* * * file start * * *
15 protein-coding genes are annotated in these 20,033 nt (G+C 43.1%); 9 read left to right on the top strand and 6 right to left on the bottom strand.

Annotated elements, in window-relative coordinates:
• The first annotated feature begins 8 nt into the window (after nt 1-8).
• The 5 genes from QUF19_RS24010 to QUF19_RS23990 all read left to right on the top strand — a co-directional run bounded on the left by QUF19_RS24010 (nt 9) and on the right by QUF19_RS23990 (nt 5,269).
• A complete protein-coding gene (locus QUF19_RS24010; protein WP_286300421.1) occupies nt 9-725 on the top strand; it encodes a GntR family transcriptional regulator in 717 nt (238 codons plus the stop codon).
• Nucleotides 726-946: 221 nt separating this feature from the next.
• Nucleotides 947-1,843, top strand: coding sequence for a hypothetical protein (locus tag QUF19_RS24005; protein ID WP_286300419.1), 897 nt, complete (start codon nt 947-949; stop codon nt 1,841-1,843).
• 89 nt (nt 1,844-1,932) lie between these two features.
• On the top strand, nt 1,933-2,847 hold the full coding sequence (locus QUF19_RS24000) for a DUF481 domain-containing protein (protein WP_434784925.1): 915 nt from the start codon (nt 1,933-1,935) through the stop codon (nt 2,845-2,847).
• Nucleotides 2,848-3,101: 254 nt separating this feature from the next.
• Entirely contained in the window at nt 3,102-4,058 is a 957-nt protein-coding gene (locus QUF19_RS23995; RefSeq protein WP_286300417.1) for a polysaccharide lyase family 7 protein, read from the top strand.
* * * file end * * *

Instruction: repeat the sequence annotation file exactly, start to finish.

15 protein-coding genes are annotated in these 20,033 nt (G+C 43.1%); 9 read left to right on the top strand and 6 right to left on the bottom strand.

Annotated elements, in window-relative coordinates:
• The first annotated feature begins 8 nt into the window (after nt 1-8).
• The 5 genes from QUF19_RS24010 to QUF19_RS23990 all read left to right on the top strand — a co-directional run bounded on the left by QUF19_RS24010 (nt 9) and on the right by QUF19_RS23990 (nt 5,269).
• A complete protein-coding gene (locus QUF19_RS24010; protein WP_286300421.1) occupies nt 9-725 on the top strand; it encodes a GntR family transcriptional regulator in 717 nt (238 codons plus the stop codon).
• Nucleotides 726-946: 221 nt separating this feature from the next.
• Nucleotides 947-1,843, top strand: coding sequence for a hypothetical protein (locus tag QUF19_RS24005; protein ID WP_286300419.1), 897 nt, complete (start codon nt 947-949; stop codon nt 1,841-1,843).
• 89 nt (nt 1,844-1,932) lie between these two features.
• On the top strand, nt 1,933-2,847 hold the full coding sequence (locus QUF19_RS24000) for a DUF481 domain-containing protein (protein WP_434784925.1): 915 nt from the start codon (nt 1,933-1,935) through the stop codon (nt 2,845-2,847).
• Nucleotides 2,848-3,101: 254 nt separating this feature from the next.
• Entirely contained in the window at nt 3,102-4,058 is a 957-nt protein-coding gene (locus QUF19_RS23995; RefSeq protein WP_286300417.1) for a polysaccharide lyase family 7 protein, read from the top strand.